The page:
Gunfighters battle the law in Tombstone
Tombstone, Ariz., the town made famous by Wyatt Earp and the Gunfight at the O.K. Corral, is once again dealing with battling gunfighters — re-enactors.
Last year, a new mayor denied Stephen Keith and his Huckleberry Players a permit for street performances, the Los Angeles Times reports. The players’ practice of walking the streets in costume to get tourists to their show was considered a street performance.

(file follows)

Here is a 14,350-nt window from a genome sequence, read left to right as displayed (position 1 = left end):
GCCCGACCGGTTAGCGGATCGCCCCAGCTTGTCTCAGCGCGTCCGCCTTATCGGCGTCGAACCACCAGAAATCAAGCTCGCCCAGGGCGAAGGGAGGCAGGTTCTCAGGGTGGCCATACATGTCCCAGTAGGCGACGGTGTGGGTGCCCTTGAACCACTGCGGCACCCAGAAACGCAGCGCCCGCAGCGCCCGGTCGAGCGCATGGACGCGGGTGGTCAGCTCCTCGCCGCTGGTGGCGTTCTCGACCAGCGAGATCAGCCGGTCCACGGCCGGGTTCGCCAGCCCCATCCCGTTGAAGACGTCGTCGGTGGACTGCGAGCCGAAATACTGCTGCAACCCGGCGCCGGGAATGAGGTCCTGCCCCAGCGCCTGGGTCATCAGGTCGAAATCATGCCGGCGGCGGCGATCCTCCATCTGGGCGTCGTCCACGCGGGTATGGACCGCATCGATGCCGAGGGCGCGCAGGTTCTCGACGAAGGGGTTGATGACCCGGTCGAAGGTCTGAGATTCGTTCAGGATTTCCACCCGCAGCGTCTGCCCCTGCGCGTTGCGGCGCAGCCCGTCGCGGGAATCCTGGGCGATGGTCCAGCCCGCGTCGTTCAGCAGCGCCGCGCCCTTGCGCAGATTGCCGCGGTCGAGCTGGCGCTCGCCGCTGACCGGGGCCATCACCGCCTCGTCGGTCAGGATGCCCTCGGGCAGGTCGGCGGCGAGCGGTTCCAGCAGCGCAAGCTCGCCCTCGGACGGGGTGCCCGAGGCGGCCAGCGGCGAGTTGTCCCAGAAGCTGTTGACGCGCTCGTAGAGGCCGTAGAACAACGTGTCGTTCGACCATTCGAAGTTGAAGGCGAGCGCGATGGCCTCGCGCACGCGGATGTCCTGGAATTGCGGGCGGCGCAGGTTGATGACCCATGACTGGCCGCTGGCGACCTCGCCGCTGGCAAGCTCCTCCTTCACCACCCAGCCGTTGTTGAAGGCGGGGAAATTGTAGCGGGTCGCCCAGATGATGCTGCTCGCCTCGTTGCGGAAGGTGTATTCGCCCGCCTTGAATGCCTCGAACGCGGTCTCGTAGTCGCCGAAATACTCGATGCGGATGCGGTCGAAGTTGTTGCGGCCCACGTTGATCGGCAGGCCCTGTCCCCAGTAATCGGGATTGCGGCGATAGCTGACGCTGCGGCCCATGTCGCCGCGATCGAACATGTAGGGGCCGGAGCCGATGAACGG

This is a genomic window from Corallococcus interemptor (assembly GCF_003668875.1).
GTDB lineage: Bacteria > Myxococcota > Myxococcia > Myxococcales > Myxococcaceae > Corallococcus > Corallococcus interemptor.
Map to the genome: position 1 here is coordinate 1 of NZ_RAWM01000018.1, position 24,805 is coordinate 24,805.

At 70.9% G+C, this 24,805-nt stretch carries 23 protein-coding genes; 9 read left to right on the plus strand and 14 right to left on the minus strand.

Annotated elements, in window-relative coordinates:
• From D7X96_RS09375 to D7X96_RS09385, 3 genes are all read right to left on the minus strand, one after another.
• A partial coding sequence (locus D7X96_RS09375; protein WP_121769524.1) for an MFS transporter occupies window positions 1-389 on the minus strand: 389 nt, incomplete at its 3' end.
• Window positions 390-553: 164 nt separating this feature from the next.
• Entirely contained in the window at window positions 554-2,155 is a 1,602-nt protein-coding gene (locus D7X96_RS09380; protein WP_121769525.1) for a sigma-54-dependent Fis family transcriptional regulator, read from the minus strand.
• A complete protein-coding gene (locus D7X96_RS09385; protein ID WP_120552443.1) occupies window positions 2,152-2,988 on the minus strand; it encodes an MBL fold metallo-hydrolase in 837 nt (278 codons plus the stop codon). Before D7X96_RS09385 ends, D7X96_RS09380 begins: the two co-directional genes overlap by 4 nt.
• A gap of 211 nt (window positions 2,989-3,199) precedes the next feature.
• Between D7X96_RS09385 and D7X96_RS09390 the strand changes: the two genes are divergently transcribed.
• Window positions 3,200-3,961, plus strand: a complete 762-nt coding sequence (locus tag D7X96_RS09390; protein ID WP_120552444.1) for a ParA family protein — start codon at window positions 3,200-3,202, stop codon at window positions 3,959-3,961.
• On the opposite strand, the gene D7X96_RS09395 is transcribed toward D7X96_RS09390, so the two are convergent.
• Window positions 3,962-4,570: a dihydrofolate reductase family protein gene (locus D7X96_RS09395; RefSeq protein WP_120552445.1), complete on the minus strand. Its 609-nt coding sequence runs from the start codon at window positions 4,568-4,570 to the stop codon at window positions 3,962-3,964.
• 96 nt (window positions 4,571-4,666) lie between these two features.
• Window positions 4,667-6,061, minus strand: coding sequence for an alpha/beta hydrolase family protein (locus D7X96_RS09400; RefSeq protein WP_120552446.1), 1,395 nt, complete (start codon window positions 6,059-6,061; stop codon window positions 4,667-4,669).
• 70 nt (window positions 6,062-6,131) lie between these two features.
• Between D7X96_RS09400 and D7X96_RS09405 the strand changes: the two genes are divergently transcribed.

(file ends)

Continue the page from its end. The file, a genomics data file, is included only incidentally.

In January, Larry Talvy, a National Guard veteran of Iraq appointed marshal by Mayor Dusty Escapule, confronted four of the Huckleberry Players armed with a ticket book, not a six-gun. The permitless players could be sentenced to up to two years in jail and fined $600 if convicted.
Opinions among the residents of Tombstone are mixed. Some business owners complained that they drew tourists away from their shops while others say that they kept tourists in town later in the day.
Some in Tombstone blame the row on a curse put on the town by an Indian who said that white men would never live there in peace.
It looks like the curse is still in effect, Escapule said.